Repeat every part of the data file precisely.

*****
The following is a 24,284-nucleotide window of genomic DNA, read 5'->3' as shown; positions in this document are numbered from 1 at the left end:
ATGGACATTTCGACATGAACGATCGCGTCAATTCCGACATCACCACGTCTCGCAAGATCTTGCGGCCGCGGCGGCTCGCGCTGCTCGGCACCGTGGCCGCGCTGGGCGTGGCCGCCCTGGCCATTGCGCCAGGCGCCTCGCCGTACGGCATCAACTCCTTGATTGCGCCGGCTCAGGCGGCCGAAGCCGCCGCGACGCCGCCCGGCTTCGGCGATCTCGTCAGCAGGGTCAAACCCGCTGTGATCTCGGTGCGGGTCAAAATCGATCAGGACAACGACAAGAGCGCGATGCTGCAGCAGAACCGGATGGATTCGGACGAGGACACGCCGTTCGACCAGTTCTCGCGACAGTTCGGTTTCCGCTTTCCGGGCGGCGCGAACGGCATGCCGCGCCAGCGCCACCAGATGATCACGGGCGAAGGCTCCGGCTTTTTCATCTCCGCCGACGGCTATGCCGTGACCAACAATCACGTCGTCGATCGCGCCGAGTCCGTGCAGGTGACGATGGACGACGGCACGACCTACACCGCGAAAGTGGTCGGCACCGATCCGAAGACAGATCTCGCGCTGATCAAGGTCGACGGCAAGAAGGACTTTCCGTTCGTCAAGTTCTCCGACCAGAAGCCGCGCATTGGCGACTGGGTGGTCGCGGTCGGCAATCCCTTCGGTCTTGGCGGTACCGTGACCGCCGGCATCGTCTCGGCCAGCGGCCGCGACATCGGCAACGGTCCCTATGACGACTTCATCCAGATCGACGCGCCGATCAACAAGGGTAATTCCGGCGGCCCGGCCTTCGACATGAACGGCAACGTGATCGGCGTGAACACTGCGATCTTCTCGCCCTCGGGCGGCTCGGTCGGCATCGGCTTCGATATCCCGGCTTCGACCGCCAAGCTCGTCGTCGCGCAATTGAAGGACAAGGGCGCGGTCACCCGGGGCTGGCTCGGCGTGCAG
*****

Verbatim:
The following is a 24,284-nucleotide window of genomic DNA, read 5'->3' as shown; positions in this document are numbered from 1 at the left end:
ATGGACATTTCGACATGAACGATCGCGTCAATTCCGACATCACCACGTCTCGCAAGATCTTGCGGCCGCGGCGGCTCGCGCTGCTCGGCACCGTGGCCGCGCTGGGCGTGGCCGCCCTGGCCATTGCGCCAGGCGCCTCGCCGTACGGCATCAACTCCTTGATTGCGCCGGCTCAGGCGGCCGAAGCCGCCGCGACGCCGCCCGGCTTCGGCGATCTCGTCAGCAGGGTCAAACCCGCTGTGATCTCGGTGCGGGTCAAAATCGATCAGGACAACGACAAGAGCGCGATGCTGCAGCAGAACCGGATGGATTCGGACGAGGACACGCCGTTCGACCAGTTCTCGCGACAGTTCGGTTTCCGCTTTCCGGGCGGCGCGAACGGCATGCCGCGCCAGCGCCACCAGATGATCACGGGCGAAGGCTCCGGCTTTTTCATCTCCGCCGACGGCTATGCCGTGACCAACAATCACGTCGTCGATCGCGCCGAGTCCGTGCAGGTGACGATGGACGACGGCACGACCTACACCGCGAAAGTGGTCGGCACCGATCCGAAGACAGATCTCGCGCTGATCAAGGTCGACGGCAAGAAGGACTTTCCGTTCGTCAAGTTCTCCGACCAGAAGCCGCGCATTGGCGACTGGGTGGTCGCGGTCGGCAATCCCTTCGGTCTTGGCGGTACCGTGACCGCCGGCATCGTCTCGGCCAGCGGCCGCGACATCGGCAACGGTCCCTATGACGACTTCATCCAGATCGACGCGCCGATCAACAAGGGTAATTCCGGCGGCCCGGCCTTCGACATGAACGGCAACGTGATCGGCGTGAACACTGCGATCTTCTCGCCCTCGGGCGGCTCGGTCGGCATCGGCTTCGATATCCCGGCTTCGACCGCCAAGCTCGTCGTCGCGCAATTGAAGGACAAGGGCGCGGTCACCCGGGGCTGGCTCGGCGTGCAG